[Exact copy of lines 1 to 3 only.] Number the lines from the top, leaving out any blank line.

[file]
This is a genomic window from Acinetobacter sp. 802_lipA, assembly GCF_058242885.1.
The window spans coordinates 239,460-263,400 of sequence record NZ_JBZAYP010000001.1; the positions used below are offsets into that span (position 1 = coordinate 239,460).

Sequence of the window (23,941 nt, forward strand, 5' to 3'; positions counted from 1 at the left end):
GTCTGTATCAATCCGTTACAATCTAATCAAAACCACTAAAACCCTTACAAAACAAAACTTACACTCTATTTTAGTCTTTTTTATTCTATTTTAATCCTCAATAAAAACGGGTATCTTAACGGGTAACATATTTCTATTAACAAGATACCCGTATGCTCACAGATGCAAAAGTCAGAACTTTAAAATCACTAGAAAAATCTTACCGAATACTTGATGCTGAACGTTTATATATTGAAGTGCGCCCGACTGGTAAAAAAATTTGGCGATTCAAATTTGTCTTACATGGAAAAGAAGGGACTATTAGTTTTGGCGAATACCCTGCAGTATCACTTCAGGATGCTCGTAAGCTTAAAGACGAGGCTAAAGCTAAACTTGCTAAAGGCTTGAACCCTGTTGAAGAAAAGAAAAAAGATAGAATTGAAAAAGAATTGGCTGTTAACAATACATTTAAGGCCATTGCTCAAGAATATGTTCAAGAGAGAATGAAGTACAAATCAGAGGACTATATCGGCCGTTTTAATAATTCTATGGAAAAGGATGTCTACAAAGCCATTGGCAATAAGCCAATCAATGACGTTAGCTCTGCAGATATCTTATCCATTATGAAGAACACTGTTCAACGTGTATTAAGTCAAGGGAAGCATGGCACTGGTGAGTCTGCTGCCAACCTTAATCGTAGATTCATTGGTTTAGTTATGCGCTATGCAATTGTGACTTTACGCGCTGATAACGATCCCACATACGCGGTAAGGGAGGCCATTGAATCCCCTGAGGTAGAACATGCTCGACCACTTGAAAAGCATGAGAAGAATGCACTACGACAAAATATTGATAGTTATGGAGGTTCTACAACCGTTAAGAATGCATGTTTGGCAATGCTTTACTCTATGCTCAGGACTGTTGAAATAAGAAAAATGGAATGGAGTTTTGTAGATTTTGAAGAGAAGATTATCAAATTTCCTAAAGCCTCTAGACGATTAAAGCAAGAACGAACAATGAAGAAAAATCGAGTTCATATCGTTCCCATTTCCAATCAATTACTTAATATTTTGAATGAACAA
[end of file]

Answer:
This is a genomic window from Acinetobacter sp. 802_lipA, assembly GCF_058242885.1.
The window spans coordinates 239,460-263,400 of sequence record NZ_JBZAYP010000001.1; the positions used below are offsets into that span (position 1 = coordinate 239,460).

Sequence of the window (23,941 nt, forward strand, 5' to 3'; positions counted from 1 at the left end):